The Southwestern Historical Quarterly, Volume 30, July 1926 - April, 1927 Page: 61
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Captain Jesus Cuellar
asking for reinforcements. A hundred men were at once detailed,
and had crossed the San Antonio River on their way to the doomed
garrison, when they were recalled on account of a report brought
in by a scout named "Comanche" of the advance of the Mexican
Army under General Urrea toward San Patricio. The main body
of the enemy had marched directly from Laredo upon San An-
tonio. Our commander, by the advice of "Comanche," deter-
mined to march to San Patricio, leaving one company in garri-
son at Goliad. The character of the scout was notoriously bad,
and Colonel Fannin was informed of the fact, but gave no heed
to the warning, although two of us volunteered to go to San
Patricio and ascertain the truth of the report. Three day's ra-
tions were distributed and everything was in readiness to com-
mence the march next morning, when an American named Ayers
arrived from the old Mission . .. in the direction of San
Patricio, and brought reliable news of the arrival of the Mexicans
at that place.
From the journal of Lewis Ayers, preserved among the Lamar
Papers, we learn that Ayers arrived at Goliad from Refugio about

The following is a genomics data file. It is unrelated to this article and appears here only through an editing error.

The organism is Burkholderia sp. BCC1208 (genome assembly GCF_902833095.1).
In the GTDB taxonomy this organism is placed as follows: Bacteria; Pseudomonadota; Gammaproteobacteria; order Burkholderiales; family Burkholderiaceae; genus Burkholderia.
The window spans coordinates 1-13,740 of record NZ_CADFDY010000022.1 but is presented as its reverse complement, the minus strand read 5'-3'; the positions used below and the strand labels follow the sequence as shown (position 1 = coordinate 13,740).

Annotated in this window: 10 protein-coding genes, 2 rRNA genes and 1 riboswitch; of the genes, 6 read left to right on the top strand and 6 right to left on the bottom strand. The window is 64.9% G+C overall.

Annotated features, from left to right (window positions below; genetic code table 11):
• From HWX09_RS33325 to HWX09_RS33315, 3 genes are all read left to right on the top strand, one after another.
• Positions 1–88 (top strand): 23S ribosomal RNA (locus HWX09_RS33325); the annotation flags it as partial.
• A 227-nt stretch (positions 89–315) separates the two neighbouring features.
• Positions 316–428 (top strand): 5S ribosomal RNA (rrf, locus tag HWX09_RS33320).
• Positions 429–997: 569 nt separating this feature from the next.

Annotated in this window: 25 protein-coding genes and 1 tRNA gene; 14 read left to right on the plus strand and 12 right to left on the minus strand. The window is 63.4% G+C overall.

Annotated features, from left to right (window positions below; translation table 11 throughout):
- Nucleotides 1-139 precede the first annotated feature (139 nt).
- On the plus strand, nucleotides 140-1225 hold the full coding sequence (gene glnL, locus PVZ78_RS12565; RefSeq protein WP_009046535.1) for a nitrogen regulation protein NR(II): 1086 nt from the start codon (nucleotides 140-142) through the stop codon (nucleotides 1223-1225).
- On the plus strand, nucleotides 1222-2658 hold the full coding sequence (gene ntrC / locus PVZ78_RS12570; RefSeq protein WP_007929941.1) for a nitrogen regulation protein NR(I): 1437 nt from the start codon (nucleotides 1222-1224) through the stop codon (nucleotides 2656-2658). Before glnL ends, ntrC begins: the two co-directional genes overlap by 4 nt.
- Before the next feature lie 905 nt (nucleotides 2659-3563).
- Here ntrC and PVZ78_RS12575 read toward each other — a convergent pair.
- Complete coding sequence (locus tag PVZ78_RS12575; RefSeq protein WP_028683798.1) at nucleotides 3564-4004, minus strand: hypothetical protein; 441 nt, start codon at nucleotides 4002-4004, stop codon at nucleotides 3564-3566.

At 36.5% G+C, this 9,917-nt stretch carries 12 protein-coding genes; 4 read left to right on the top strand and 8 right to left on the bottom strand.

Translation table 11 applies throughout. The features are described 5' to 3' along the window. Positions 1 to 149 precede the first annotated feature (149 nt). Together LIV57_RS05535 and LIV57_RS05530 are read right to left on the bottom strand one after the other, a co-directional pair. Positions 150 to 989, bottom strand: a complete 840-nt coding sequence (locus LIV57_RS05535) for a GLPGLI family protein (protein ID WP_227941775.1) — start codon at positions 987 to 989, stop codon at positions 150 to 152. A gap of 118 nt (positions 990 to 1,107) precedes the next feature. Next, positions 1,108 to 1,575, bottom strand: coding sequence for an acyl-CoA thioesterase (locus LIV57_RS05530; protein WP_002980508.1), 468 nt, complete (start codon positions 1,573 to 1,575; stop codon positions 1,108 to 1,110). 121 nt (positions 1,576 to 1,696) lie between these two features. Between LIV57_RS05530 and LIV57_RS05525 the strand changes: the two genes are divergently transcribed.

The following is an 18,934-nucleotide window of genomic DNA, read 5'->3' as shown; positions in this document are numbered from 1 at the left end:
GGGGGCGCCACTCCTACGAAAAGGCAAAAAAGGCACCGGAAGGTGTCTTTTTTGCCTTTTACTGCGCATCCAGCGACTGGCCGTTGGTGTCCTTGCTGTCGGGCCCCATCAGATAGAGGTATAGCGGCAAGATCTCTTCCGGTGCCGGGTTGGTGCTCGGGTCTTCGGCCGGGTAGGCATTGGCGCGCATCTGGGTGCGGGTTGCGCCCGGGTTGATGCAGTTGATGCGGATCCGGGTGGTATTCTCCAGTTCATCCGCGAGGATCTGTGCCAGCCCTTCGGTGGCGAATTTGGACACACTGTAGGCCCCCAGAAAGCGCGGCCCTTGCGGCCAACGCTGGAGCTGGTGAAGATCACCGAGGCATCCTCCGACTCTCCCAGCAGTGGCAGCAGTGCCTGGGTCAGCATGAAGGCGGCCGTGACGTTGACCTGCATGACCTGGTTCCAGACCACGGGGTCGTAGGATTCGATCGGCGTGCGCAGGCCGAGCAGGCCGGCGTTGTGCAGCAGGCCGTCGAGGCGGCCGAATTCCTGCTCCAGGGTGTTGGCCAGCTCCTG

8 p. m. on March 3, and was then informed that Fannin's first
proposed expedition for the relief of Bexar had failed because:13
All the force here insisted upon going with them, and none
would consent to stay except the regulars, who wished to go but
would obey orders under such circumstances. Col. Fannin called
a council of officers, and it was concluded that as the enemy was
in force at San Patricio and the army in such a peculiar state
of mind, it was best to keep them together.
And with regard to the proposed attack on Urrea, Ayers, in
his journal entry for March 12 adds:14
A council of officers was held this morning in consequence of an
express arriving from Gonzales with another call for assistance to
be rendered to the brave defenders of the Alamo. I understand
three hundred men will march there tomorrow.
I should have stated four days since that it was decided to
march with three hundred men to San Patricio, which expedition
failed for the same reason as the first for Bexar, all the volunteers
insisted on going.
Cuellar's stratagem divided Urrea's army, and drew his advance
"Lamar Papers No. 336; Printed Edition, I, 335-336. The printed
copy has several errors.
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Texas State Historical Association. The Southwestern Historical Quarterly, Volume 30, July 1926 - April, 1927, periodical, 1926; Austin, Texas. (texashistory.unt.edu/ark:/67531/metapth117142/m1/69/: accessed June 23, 2017), University of North Texas Libraries, The Portal to Texas History, texashistory.unt.edu; crediting Texas State Historical Association.